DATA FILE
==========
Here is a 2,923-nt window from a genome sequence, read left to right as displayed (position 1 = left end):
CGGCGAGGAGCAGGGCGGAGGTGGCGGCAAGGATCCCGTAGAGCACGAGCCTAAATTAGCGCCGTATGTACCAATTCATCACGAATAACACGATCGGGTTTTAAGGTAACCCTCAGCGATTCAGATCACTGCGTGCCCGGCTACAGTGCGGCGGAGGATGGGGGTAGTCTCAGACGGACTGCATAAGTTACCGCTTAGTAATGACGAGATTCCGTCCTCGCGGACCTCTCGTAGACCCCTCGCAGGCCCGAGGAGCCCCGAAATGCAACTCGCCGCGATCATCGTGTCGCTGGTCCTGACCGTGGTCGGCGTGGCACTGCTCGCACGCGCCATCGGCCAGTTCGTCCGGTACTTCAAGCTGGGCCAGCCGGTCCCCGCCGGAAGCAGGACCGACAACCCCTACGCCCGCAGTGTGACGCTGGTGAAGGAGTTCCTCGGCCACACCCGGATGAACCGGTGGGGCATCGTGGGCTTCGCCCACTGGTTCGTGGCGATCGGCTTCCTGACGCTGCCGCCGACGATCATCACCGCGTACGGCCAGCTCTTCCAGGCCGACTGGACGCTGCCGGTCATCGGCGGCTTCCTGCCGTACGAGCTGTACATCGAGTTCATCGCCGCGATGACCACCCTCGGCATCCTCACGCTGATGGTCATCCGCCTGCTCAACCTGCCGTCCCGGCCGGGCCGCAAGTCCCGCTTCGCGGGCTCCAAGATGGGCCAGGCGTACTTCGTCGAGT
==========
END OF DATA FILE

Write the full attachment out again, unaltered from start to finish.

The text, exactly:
Here is a 2,923-nt window from a genome sequence, read left to right as displayed (position 1 = left end):
CGGCGAGGAGCAGGGCGGAGGTGGCGGCAAGGATCCCGTAGAGCACGAGCCTAAATTAGCGCCGTATGTACCAATTCATCACGAATAACACGATCGGGTTTTAAGGTAACCCTCAGCGATTCAGATCACTGCGTGCCCGGCTACAGTGCGGCGGAGGATGGGGGTAGTCTCAGACGGACTGCATAAGTTACCGCTTAGTAATGACGAGATTCCGTCCTCGCGGACCTCTCGTAGACCCCTCGCAGGCCCGAGGAGCCCCGAAATGCAACTCGCCGCGATCATCGTGTCGCTGGTCCTGACCGTGGTCGGCGTGGCACTGCTCGCACGCGCCATCGGCCAGTTCGTCCGGTACTTCAAGCTGGGCCAGCCGGTCCCCGCCGGAAGCAGGACCGACAACCCCTACGCCCGCAGTGTGACGCTGGTGAAGGAGTTCCTCGGCCACACCCGGATGAACCGGTGGGGCATCGTGGGCTTCGCCCACTGGTTCGTGGCGATCGGCTTCCTGACGCTGCCGCCGACGATCATCACCGCGTACGGCCAGCTCTTCCAGGCCGACTGGACGCTGCCGGTCATCGGCGGCTTCCTGCCGTACGAGCTGTACATCGAGTTCATCGCCGCGATGACCACCCTCGGCATCCTCACGCTGATGGTCATCCGCCTGCTCAACCTGCCGTCCCGGCCGGGCCGCAAGTCCCGCTTCGCGGGCTCCAAGATGGGCCAGGCGTACTTCGTCGAGT